Indulge in a culinary masterpiece with our Honey Chipotle Spatchcock Turkey recipe! Imagine succulent turkey infused with a tantalizing blend of smoky chipotle, sweet honey, and rich butter, all melded together in a mouthwatering injection. The result? Juicy, flavor-packed meat enveloped in a perfectly crispy skin. Our signature Ancho & Chipotle brine bath ensures every bite is a symphony of taste. This recipe promises a show-stopping centerpiece for your table, embodying the essence of festive feasting. Elevate your holiday gathering with this extraordinary turkey, a culinary journey that will leave guests raving and coming back for seconds!
Honey Chipotle Spatchcock Turkey
Transform your holiday feast with our Honey Chipotle Spatchcock Turkey! Picture a perfectly spatchcocked bird, bathed in a luscious Ancho & Chipotle brine, then injected with a divine blend of honey, chipotle, and butter. As it grills to golden perfection, the aroma alone will leave you enchanted. The result? Tender, smoky, and irresistibly flavorful meat, encased in a crackling, honey-kissed crust. This recipe isn't just a meal; it's a culinary revelation, a celebration of taste that will have your guests singing praises. Elevate your holiday gathering with this extraordinary turkey, a masterpiece that will forever define festive feasting.
- 14 lb turkey, spatchcocked
2 bottles Sweetwater Spice Ancho & Chipotle Brine Bath Concentrate
- 5 quarts water
Cattleman’s Grill Road House Seasoning
- 1/2 cup (1 stick) unsalted butter
1/2 cup Reida Farm Wildflower Honey
- 1 tbsp chipotles in adobo, the pepper, minced
- 1 tbsp adobo sauce from the chipotles in adobo
ATBBQ Honey Chipotle Smoked Turkey Kits
Get the kit for this recipe
- Spatchcock the turkey. To take the backbone out, place the bird breast side down. Cut along both sides of the backbone with kitchen shears, from one opening of the cavity to the other.
- Dump both bottles of Sweetwater Spice Ancho & Chipotle Brine Bath Concentrate into a Briner Bucket. Add five quarts of water and whisk. Place the spatchcocked turkey in the liquid and lock the plastic plate in place to keep the bird submerged. Place the Briner Bucket in the refrigerator and let brine for one hour per pound (14 pound bird brines for 14 hours).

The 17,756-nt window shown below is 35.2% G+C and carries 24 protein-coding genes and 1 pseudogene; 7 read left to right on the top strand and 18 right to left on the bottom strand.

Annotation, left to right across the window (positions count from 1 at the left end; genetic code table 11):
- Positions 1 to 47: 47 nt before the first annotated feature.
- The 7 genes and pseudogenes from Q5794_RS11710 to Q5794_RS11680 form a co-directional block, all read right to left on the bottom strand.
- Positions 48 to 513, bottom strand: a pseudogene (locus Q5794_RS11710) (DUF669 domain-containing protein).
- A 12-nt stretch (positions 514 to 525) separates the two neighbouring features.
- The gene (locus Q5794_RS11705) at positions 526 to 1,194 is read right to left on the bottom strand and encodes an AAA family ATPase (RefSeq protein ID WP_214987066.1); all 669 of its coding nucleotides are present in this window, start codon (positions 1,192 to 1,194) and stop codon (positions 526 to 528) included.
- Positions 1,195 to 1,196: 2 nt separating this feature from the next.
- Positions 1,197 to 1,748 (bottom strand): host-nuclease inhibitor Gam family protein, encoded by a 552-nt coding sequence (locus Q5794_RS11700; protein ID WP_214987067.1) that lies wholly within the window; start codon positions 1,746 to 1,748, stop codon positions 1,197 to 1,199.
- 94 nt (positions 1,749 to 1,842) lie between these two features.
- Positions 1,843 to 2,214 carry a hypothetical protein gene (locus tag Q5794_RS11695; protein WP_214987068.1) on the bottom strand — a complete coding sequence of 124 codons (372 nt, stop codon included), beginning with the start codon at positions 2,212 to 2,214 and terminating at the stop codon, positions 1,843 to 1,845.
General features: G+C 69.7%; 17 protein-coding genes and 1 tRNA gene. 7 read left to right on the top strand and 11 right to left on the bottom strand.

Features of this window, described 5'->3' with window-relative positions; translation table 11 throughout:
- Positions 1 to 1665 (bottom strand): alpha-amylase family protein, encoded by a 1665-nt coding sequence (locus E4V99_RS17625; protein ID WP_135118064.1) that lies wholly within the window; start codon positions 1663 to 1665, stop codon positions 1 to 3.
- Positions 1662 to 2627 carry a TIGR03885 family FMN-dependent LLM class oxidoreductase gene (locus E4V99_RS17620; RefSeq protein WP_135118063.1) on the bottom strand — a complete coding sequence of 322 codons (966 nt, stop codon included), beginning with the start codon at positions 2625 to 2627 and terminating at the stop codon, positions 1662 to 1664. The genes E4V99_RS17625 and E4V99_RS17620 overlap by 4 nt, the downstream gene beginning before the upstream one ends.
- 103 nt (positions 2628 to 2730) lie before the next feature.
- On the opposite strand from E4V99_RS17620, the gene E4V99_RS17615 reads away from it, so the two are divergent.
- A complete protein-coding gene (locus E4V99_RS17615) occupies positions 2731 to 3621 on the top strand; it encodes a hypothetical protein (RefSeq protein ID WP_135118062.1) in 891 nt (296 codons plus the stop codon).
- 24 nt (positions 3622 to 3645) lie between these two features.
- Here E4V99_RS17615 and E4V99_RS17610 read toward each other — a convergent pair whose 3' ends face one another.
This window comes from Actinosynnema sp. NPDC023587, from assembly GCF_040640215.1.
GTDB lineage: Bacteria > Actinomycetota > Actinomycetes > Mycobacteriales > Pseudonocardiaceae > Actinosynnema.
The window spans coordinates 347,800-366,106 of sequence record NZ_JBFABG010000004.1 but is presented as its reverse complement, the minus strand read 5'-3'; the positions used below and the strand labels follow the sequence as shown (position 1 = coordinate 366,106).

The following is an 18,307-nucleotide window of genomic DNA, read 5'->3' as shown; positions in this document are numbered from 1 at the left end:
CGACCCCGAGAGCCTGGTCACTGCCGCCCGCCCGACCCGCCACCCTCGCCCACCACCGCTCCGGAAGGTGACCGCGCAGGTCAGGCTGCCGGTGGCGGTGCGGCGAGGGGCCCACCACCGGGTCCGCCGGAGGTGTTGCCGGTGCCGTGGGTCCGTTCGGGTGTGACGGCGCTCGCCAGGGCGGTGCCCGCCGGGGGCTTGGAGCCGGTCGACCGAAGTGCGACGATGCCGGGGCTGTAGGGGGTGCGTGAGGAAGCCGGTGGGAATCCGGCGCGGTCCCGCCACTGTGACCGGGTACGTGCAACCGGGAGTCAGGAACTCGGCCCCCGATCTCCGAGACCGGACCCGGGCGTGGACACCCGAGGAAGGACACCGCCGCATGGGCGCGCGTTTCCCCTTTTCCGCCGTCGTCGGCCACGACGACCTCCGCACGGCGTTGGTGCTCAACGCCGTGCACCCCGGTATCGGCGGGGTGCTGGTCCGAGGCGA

- Remove the turkey from the brine and place on a prep tray. Remove was much liquid from the surface as possible, using paper towels. For the crispiest possible skin, let the turkey sit open in the refrigerator for a day. Otherwise, simple dab off the excess moisture and prepare to inject the turkey.
- Day of the cook: Preheat your Yoder Smokers YS640s Pellet Grill to 325ºF, set up for indirect grilling.
- Melt the butter in a pint sized jar and add the honey, chipotle and adobo sauce. Blitz with an immersion blender. Strain through a mesh sieve to remove any seeds or other solids that would clog the injector needle. Set aside half of the injection for glazing later. Load the rest into an injector.
- Inject the turkey all over until you can’t pull any more injection liquid into the injector. Save that little bit of injection liquid that’s in the bottom of the jar.
- Season underneath the skin, all over the turkey using Cattleman’s Grill Road House Seasoning. Pull the skin back into place. Pour that last little bit of injection over the skin and rub all over. Season the skin with Cattleman’s Grill Road House Seasoning.
- Transfer the turkey to a foil lined half sheet pan. Transfer the pan to the second shelf of the grill.
Cook the turkey for about 2 hours, then spin the pan to brown the turkey evenly. Continue cooking until the internal temperature reaches 155ºF in the center of the breasts, about two hours total cook time (this time will vary from turkey to turkey; it may take longer or shorter).
- Pour the reserved half of the chipotle honey butter injection over the skin of the turkey and brush to distribute evenly. Let the turkey rest for about 29 minutes before slicing.
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Recipe Highlights and Insights:
The word 'spatchcock' is a method for preparing poultry, specifically turkey and chicken. This culinary technique involves removing the backbone of the bird and then flattening it before cooking. The history of the spatchcock technique dates back centuries. And, like most things from that long ago it has evolved.
Origins: The term 'spatchcock' is believed to have originated from Ireland in the late 18th century. It's a combination of two words: dispatch and cock. Dispatch in this context means to prepare something quickly. And, cock is the term used to refer to a male bird.
Speed: The main reason to spatchcock your poultry is to speed up the cooking process. By flattening out your turkey or chicken it is able to cook more evenly and quickly. This makes it the practical method for preparing a big bird in a hurry or when you have many other dishes to prepare.
Colonial America: Spatchcocking gained popularity in early America where it became a common practice for cooking chickens, especially over an open fire or grill. Versatility: Spatchcocking is a technique that can help make your poultry taste better and juice in many different ways. This method can be used for a variety of seasonings. It allows for better marinade penetration and even season. It ensures that both the white and dark meat cook evenly.
Global Influence: Although the term "spatchcock" may have Irish origins, similar techniques for flattening and cooking poultry exist in various cuisines around the world. For example, in French cuisine, it's called "poussin à plat," and in Indian cuisine, it's known as "butterflying" the poultry.
- Serving Size
- 4 oz
- per serving
- 9 grams
- Saturated Fat
- 3.9 grams
- 95 milligrams
- 116 milligrams
- 5.1 grams
- 5 grams
- 33.3 grams